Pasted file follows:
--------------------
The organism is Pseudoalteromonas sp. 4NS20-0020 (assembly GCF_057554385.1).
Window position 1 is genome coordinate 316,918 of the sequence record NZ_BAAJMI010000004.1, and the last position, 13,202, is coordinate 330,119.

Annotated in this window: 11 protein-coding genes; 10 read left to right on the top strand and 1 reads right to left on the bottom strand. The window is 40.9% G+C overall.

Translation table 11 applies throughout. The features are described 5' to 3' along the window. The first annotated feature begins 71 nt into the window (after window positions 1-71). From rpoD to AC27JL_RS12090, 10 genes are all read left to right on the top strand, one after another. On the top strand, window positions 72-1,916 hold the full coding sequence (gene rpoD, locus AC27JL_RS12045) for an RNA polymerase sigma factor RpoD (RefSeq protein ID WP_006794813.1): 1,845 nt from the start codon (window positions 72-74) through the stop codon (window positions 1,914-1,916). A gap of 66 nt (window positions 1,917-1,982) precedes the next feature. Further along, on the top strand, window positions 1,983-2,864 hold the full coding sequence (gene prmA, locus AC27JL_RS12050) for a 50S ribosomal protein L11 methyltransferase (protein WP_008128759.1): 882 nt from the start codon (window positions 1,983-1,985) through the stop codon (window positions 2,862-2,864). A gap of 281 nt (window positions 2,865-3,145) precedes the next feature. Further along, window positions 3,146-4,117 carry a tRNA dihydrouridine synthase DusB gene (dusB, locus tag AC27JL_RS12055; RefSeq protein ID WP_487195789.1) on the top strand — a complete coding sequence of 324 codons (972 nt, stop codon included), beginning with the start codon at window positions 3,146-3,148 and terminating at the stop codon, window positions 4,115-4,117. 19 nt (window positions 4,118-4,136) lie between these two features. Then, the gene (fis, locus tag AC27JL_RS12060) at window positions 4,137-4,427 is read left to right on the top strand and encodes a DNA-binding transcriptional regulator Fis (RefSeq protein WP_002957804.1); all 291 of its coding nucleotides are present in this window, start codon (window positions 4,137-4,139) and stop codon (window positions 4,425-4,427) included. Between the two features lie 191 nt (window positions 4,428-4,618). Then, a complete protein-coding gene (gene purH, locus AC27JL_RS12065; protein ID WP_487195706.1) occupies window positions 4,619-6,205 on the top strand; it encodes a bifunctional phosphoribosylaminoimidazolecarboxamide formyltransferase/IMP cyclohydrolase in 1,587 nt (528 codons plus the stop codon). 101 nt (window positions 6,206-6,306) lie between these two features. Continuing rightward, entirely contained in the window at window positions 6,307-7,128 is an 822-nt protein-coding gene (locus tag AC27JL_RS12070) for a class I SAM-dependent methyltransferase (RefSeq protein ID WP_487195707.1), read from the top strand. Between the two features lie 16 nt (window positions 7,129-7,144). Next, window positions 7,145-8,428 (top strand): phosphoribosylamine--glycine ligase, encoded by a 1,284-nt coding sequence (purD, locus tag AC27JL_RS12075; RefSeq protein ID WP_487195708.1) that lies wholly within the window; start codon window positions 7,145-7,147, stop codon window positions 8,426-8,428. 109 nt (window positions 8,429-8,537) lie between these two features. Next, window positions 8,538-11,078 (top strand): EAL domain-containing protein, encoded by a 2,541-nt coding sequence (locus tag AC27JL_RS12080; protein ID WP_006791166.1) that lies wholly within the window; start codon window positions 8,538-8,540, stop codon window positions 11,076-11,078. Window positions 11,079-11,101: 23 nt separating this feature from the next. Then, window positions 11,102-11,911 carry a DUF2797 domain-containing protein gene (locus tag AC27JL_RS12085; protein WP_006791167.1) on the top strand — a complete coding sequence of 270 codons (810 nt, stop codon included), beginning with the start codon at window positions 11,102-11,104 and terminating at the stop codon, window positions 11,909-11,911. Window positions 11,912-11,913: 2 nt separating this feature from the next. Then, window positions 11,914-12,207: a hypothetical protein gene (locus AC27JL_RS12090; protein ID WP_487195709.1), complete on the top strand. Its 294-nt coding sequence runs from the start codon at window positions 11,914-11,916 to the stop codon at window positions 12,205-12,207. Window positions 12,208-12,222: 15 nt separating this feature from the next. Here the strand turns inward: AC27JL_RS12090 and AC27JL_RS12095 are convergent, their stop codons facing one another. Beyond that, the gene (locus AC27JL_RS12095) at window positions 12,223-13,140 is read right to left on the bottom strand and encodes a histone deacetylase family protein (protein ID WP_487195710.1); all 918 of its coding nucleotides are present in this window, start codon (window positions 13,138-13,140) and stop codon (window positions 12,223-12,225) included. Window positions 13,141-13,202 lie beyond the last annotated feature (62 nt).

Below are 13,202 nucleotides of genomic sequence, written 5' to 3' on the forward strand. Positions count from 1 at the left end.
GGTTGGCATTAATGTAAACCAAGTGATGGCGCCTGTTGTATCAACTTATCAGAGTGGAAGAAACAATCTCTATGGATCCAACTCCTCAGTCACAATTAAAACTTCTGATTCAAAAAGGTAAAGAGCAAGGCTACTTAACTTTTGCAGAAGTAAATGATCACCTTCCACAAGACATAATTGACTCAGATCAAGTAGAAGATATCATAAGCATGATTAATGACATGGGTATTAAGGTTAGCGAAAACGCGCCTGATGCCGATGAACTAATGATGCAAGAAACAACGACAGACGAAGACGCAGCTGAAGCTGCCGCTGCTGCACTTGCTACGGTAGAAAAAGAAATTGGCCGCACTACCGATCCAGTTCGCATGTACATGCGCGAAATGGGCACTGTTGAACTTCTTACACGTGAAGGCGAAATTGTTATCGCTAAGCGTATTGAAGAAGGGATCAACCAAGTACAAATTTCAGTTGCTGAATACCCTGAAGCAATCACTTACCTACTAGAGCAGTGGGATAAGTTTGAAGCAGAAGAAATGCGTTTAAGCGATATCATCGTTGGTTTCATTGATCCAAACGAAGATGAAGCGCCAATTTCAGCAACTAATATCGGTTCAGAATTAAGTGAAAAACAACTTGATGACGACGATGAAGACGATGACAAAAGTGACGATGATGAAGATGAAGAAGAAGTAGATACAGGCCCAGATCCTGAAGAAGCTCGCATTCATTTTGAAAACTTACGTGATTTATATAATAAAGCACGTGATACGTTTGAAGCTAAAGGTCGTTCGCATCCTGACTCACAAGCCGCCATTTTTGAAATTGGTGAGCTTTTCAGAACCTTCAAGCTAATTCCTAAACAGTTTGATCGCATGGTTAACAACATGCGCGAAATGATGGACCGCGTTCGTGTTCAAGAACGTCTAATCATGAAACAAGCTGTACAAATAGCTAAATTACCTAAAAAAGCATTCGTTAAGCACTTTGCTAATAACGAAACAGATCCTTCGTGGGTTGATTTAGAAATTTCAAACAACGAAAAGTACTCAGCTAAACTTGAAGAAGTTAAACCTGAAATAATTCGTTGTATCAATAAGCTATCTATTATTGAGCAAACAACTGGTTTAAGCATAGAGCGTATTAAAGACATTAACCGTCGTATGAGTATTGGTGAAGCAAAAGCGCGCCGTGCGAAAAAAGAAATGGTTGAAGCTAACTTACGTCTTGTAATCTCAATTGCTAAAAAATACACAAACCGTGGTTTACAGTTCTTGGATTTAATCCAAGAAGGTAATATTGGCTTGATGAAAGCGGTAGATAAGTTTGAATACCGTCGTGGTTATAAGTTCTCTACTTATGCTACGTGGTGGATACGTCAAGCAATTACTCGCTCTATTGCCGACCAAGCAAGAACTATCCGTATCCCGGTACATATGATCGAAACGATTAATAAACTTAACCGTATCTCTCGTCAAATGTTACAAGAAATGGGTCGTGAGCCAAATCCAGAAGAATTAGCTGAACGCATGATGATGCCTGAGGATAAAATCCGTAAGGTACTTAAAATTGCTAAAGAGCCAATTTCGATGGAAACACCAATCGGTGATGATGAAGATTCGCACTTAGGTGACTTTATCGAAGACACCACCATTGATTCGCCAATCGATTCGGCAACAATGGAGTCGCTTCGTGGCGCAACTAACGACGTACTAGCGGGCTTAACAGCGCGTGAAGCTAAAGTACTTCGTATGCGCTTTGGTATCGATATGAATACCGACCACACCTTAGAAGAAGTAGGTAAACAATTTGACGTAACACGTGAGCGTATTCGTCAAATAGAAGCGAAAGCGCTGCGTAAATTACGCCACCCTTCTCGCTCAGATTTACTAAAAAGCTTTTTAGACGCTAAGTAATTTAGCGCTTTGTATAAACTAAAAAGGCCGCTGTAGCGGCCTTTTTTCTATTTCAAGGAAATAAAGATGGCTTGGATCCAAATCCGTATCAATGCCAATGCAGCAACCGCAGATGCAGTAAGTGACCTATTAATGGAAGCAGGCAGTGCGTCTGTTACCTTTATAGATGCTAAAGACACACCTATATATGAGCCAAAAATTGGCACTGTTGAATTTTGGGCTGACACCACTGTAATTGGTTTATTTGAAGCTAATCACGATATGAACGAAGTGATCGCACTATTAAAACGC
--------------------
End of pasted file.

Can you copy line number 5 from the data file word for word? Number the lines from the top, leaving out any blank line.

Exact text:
Below are 13,202 nucleotides of genomic sequence, written 5' to 3' on the forward strand. Positions count from 1 at the left end.